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A quadrature formula of highest algebraic accuracy of the type

\begin{equation*} \int _ { a } ^ { b } p ( x ) f ( x ) d x \approx Q _ { 2 n + 1 } ^ { G K } [ f ] = \end{equation*}

\begin{equation*} = \sum _ { \nu = 1 } ^ { n } \alpha _ { \nu } f ( x _ { \nu } ) + \sum _ { \mu = 1 } ^ { n + 1 } \beta _ { \mu } f ( \xi _ { \mu } ), \end{equation*}

where $x _ { 1 } , \ldots , x _ { n }$ are fixed, being the nodes of the Gauss quadrature formula $Q _ { n } ^ { G }$, and $p$ is a weight function (see Quadrature formula). Depending on $p$, its algebraic accuracy is at least $3 n + 1$, but may be higher (see Quadrature formula of highest algebraic accuracy). For the special case $p \equiv 1$, which is most important for practical calculations, the algebraic accuracy is precisely $3 n + 1$ if $n$ is even and $3 n + 2$ if $n$ is odd [a7].

The pair $( Q _ { n } ^ { G } , Q _ { 2n+1 } ^ { G K } )$ provides an efficient means for the approximate calculation of definite integrals with practical error estimate, and hence for adaptive numerical integration routines (cf. also Adaptive quadrature). Gauss–Kronrod formulas are implemented in the numerical software package QUADPACK [a6], and they are presently (1998) the standard method in most numerical libraries.

The nodes $\xi _ { 1 } , \dots , \xi _ { n + 1}$ of the Gauss–Kronrod formula are the zeros of the Stieltjes polynomial $E _ { n + 1}$, which satisfies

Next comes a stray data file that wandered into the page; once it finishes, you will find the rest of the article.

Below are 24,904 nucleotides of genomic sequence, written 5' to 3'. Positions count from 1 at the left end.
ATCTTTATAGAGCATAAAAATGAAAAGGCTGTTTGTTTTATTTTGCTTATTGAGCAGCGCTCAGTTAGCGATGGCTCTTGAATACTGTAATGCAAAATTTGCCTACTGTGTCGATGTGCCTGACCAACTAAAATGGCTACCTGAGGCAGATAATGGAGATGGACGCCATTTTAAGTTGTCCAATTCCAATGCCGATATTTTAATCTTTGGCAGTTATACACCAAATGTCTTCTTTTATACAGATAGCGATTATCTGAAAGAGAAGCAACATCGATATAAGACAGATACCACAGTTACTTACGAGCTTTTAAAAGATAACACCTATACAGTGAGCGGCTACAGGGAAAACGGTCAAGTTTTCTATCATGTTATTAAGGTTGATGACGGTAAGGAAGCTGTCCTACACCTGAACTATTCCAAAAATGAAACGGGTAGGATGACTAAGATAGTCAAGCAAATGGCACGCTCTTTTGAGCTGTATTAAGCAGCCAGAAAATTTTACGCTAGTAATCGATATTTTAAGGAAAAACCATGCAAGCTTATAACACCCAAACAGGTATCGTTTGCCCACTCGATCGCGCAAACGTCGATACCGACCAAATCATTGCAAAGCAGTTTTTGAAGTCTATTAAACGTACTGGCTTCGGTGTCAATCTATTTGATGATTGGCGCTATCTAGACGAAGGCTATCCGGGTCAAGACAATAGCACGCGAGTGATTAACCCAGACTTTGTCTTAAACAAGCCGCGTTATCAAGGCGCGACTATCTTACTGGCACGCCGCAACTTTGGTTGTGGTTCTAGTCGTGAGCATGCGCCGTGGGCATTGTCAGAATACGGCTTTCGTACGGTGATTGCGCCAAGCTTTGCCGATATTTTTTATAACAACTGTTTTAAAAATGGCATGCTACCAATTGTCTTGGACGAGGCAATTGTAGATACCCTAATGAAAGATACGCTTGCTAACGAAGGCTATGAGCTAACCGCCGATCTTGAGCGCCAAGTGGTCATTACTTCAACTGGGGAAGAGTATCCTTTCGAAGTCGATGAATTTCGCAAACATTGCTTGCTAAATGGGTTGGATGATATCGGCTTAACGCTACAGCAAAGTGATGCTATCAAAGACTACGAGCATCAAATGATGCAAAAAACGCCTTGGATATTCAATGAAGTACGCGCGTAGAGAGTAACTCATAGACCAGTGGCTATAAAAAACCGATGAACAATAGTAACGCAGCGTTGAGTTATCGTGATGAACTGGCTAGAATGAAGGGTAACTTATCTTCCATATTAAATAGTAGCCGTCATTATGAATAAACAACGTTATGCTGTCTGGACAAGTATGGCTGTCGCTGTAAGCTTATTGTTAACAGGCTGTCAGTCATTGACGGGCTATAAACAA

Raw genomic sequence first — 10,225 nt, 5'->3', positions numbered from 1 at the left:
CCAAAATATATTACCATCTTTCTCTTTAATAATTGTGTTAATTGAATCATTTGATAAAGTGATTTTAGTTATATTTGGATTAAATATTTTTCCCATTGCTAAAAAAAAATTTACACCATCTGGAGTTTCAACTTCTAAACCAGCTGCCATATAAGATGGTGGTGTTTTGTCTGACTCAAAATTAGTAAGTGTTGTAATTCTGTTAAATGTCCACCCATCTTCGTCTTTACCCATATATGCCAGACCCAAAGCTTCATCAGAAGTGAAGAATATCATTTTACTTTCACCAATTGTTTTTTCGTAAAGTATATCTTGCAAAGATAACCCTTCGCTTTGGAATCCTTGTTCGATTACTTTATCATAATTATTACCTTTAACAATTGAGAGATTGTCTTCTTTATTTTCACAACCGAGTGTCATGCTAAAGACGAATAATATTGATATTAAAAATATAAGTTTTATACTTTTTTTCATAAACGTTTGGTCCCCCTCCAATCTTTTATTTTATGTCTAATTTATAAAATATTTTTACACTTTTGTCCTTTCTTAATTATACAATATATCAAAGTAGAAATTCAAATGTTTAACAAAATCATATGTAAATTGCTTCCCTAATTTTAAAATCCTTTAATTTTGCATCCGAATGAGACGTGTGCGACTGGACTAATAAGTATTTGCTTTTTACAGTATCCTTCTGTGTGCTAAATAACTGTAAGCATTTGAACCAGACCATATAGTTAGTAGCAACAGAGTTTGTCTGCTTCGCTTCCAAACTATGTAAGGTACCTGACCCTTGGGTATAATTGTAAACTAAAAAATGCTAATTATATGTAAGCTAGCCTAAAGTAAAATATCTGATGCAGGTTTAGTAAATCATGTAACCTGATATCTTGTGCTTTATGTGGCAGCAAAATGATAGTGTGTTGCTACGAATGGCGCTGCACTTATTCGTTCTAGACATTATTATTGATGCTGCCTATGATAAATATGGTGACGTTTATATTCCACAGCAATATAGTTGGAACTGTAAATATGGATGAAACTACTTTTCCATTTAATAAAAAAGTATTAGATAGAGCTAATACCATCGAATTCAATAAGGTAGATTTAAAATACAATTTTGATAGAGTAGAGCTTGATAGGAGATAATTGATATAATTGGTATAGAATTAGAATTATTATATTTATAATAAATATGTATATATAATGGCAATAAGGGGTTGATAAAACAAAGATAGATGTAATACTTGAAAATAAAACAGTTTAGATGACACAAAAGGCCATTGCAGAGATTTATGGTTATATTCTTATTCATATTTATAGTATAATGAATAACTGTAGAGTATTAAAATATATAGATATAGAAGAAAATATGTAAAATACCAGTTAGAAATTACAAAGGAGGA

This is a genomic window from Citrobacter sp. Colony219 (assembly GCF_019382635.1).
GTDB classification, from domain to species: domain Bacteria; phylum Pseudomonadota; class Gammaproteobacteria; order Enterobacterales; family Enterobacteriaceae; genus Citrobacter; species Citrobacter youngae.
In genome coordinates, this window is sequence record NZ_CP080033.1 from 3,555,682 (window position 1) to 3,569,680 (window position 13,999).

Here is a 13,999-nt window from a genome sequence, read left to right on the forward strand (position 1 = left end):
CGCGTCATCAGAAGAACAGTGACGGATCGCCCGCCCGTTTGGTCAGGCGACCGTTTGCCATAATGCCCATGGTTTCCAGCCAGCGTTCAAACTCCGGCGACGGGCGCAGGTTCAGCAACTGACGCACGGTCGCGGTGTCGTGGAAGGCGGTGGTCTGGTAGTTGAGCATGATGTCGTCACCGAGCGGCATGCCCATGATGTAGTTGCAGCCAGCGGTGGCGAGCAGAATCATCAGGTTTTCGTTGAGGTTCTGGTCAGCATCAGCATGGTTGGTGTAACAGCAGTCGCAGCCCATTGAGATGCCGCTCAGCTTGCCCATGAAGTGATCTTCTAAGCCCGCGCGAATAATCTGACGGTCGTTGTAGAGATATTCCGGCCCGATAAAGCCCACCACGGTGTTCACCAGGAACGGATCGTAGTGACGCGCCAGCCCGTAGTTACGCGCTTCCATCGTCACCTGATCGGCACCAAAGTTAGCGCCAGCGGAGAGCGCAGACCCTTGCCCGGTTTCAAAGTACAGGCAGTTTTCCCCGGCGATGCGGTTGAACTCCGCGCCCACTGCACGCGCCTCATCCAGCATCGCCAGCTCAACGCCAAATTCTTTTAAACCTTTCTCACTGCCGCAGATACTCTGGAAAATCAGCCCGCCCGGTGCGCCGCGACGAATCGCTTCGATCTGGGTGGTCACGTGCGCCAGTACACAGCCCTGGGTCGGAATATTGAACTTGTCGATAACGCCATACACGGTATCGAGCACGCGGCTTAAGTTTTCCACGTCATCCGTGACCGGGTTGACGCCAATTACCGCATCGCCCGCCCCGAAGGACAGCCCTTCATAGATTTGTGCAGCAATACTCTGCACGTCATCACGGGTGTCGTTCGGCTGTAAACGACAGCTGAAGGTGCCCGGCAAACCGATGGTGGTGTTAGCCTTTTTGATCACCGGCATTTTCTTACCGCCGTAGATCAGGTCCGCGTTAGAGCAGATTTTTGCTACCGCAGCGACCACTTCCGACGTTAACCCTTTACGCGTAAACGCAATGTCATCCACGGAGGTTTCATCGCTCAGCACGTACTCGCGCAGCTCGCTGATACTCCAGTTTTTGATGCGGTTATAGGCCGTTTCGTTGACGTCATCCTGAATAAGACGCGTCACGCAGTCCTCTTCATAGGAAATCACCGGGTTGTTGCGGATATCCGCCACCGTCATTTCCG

\begin{equation*} \int _ { - 1 } ^ { 1 } p ( x ) P _ { n } ( x ) E _ { n + 1 } ( x ) x ^ { k } d x = 0 , \quad k = 0 , \dots , n, \end{equation*}

where $\{ P _ { n } \}$ is the system of orthogonal polynomials with respect to $p$ (cf. also Stieltjes polynomials). An iteration of these ideas leads to a nested sequence of Kronrod–Patterson formulas (cf. Kronrod–Patterson quadrature formula).

For several special cases of weight functions $p$, the Stieltjes polynomials have real roots inside $[ a , b ]$ which interlace with the zeros of $P_n$. In particular, this is known for $p \equiv 1$, and in this case also the weights $\alpha _ { \nu }$ and $\beta _ { \mu }$ of the Gauss–Kronrod formulas are positive. These facts are not necessarily true in general, see [a3], [a4], [a5] for surveys. The nodes and weights of Gauss–Kronrod formulas for $p \equiv 1$ are distributed very regularly (see also Stieltjes polynomials for asymptotic formulas and inequalities).

Error bounds for Gauss–Kronrod formulas have been given in [a2]. It is known that for smooth (i.e. sufficiently often differentiable) functions, Gauss–Kronrod formulas are significantly inferior to the Gauss quadrature formulas (cf. Gauss quadrature formula) which use the same number of nodes (see [a2]). Cf. also Stopping rule for practical error estimation with the Gauss and other quadrature formulas.

#### References

 [a1] P.J. Davis, P. Rabinowitz, "Methods of numerical integration" , Acad. Press (1984) (Edition: Second) [a2] S. Ehrich, "Error bounds for Gauss–Kronrod quadrature formulas" Math. Comput. , 62 (1994) pp. 295–304 [a3] W. Gautschi, "Gauss–Kronrod quadrature — a survey" G.V. Milovanović (ed.) , Numer. Meth. and Approx. Th. , III , Nis (1988) pp. 39–66 [a4] G. Monegato, "Stieltjes polynomials and related quadrature rules" SIAM Review , 24 (1982) pp. 137–158 [a5] S.E. Notaris, "An overview of results on the existence and nonexistence and the error term of Gauss–Kronrod quadrature formulas" R.V.M. Zahar (ed.) , Approximation and Computation , Birkhäuser (1995) pp. 485–496 [a6] R. Piessens, et al., "QUADPACK: a subroutine package in automatic integration" , Springer (1983) [a7] P. Rabinowitz, "The exact degree of precision of generalised Gauss–Kronrod integration rules" Math. Comput. , 35 (1980) pp. 1275–1283 (Corrigendum: Math. Comput. 46 (1986), 226)
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